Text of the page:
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Kusasi people

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Kusasi people

The Kusasi people (var. Kusaasi) are an ethnic group in northern Ghana and southern Burkina Faso. They speak the Kusaal language, a Gur language.[1]

Geography

Around 400,000 Kusasi are found in the Bawku Districts of northern Ghana, a region inhabited by a mixture of peoples, including the Mamprusi who came over from across the White Volta in Mamprugu in the era preceding the colonization of the area and other minority groups like the Bisa or Busasi, Moshie, Fulani and Bimoba communities. The relations between Kusasi and other ethnic groups have been troubled in recent times. Control of Bawku and the paramountcy located there has caused sour relations and the ethnic distrust. Previously, the various ethnic groups maintained good relations, and ethnic intermarriages mediated by a substantial bride wealth settlement have been characteristic of the area.

The Kusasiland is divided culturally into two divisions – the western or Atoende division that lies to the west of the Red Volta and the Agolle division to the east. Though Kusasi constitute a fairly homogenous cultural and linguistic group, there are perceptible cultural and linguistic differences between Agolle Kusasi and Atoende Kusasi. The Atoende have been culturally influenced by their neighbours to the west, the Nabdem.

The multi-ethnic town of Bawku is the largest commercial town in the Upper East. Its growth has been in response to its commercial role and its attraction of traders and merchandise from Burkina Faso, Togo and beyond. Its specialties include kola nuts from Southern Ghana destined for Burkina Faso, livestock, onions and other local produce.

Traditional authority

Traditionally, the paramount chief of Mamprugu (the nayiri) installed five chiefs directly from Mamprugu to the Kusasiland. The main function of these chiefs was to keep open the trade route between Nalerigu, the Mamprusi capital and Tenkudougou in Burkina Faso, and to provide escort for traders and slaves from the north.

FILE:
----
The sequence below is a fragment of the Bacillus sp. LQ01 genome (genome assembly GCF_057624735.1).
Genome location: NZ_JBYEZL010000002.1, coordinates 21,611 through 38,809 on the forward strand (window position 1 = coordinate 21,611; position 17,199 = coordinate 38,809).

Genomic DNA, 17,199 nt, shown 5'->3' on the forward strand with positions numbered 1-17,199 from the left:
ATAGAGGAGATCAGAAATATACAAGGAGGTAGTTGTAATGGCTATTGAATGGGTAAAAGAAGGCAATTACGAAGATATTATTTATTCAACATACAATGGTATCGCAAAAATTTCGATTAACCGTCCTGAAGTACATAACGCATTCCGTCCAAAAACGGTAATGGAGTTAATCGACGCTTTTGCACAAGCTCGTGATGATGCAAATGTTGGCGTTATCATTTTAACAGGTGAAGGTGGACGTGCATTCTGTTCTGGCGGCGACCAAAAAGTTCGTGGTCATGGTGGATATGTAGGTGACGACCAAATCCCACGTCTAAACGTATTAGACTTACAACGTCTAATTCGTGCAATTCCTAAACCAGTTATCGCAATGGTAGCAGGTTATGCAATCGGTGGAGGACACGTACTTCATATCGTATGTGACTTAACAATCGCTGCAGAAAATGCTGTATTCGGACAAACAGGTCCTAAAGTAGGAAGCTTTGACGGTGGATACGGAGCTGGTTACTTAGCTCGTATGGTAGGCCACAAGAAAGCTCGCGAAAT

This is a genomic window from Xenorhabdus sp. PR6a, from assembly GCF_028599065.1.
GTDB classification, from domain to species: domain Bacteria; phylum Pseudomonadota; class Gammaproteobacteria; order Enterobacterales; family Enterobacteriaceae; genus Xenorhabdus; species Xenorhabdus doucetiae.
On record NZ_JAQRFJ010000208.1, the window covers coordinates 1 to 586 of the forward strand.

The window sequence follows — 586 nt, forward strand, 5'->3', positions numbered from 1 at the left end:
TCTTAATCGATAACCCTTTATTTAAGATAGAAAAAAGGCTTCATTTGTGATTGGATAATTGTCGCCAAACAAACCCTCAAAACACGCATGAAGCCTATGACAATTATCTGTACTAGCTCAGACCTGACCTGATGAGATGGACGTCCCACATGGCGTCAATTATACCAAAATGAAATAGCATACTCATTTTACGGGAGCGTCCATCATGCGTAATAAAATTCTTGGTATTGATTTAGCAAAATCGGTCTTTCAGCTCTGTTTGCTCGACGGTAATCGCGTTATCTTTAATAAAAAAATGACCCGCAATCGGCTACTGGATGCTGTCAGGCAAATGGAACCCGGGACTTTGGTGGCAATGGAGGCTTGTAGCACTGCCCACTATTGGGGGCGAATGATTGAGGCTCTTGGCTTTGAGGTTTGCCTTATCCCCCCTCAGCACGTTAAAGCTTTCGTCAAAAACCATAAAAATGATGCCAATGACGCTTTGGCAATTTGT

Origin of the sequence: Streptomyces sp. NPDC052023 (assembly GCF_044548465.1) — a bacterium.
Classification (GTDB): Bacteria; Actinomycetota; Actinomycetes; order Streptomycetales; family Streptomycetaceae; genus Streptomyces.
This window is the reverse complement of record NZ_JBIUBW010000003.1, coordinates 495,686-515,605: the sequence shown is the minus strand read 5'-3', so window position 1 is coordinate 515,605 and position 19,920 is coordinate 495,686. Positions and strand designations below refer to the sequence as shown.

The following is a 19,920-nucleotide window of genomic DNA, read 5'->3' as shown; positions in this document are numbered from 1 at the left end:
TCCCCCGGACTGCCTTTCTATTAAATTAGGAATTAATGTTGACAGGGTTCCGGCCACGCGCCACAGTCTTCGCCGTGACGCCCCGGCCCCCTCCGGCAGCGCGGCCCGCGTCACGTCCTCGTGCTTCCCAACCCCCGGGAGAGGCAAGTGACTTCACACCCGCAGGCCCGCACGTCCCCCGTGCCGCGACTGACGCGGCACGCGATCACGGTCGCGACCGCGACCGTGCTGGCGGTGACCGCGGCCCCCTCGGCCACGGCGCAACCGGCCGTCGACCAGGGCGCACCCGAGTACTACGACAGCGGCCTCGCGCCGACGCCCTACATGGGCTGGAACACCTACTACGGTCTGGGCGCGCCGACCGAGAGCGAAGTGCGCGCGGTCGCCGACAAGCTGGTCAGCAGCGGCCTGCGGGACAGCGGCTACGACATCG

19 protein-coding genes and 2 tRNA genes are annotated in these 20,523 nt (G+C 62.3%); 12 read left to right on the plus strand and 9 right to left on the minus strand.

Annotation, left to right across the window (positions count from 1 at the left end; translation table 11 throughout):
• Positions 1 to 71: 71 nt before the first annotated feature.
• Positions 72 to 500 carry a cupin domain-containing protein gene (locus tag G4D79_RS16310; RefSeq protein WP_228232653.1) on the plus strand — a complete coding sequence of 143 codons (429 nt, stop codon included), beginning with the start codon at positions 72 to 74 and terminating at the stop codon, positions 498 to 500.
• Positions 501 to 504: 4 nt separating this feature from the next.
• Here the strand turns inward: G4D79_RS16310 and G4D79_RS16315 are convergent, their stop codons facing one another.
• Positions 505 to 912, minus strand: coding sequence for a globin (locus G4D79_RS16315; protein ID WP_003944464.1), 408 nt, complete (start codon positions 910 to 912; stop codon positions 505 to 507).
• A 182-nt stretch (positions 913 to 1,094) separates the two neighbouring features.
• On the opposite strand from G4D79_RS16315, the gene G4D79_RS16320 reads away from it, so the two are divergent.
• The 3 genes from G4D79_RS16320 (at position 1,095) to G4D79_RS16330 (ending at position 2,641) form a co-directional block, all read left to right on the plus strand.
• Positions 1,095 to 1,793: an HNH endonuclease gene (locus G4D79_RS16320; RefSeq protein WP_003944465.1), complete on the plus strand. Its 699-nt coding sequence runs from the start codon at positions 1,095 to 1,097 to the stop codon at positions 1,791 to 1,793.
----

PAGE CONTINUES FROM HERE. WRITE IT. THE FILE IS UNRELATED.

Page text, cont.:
The Kusasis had no chiefs but rather Tindaanas. The Tindaana is a religious figure who serves as the intermediary between the gods of the land and the people of Bawku. As a result, when the British arrived and needed chiefs for purposes of indirect rule, the five Mamprusi chiefs were useful as aides and had their authority extended, thus strengthening the power of Mamprusi under the British empowerment. In Kusasi localities, some Tindaanas were made de facto chiefs by adding secular functions to their religious powers.

Control has changed several times between Mamprusi and Kusasi since the time of Independence. Bawku is now ruled by Naba Asigri Abugrago Azoka 11, a Kusasi, who is also the former president of the Upper East Regional House Of Chiefs.

Disputes over leadership and territory date from at least 1929, when, according to Naba Azoka, the British colonial government in 1929, specified the administrative districts in the then Northern Territories of the Gold Coast according to colonial boundaries. At that conference, he said, the Mamprusi District was clearly separated from the Kusasi District, and the Bawku area which the Mamprusis claim was the Kusasis’ original base.

Religion

The cult of the earth and the role of earth priests go further back in time. Kusasi traditional religion, like that of other neighbouring peoples, recognizes the role of the ancestors and local divinities represented by material objects like rivers, hills and forest groves in the lives of the people. Household heads have an obligation to make periodic sacrifices to the ancestors and the local gods for the prosperity of their dependents. They have traditionally celebrated the Samapiid festival in commemoration of their ancestors and for expression of gratitude to the gods for a successful year and the harvest. Today Islam and Christianity are also practiced.

References

  • Kusasi, Eastern of Ghana. Joshua Project. Page Last Modified: 28-May-2009.
  • Ghana: Kusasi Opinion Leaders Attribute Recent Violence in Bawku to Armed Robbers. Baba Kofi Yaro, Public Agenda (Accra) 8 May 2009.
  • The Peoples Of Northern Ghana. National Commission On Culture of the government of Ghana.
  • ISBN 0-312-22405-2 pp. 57–67
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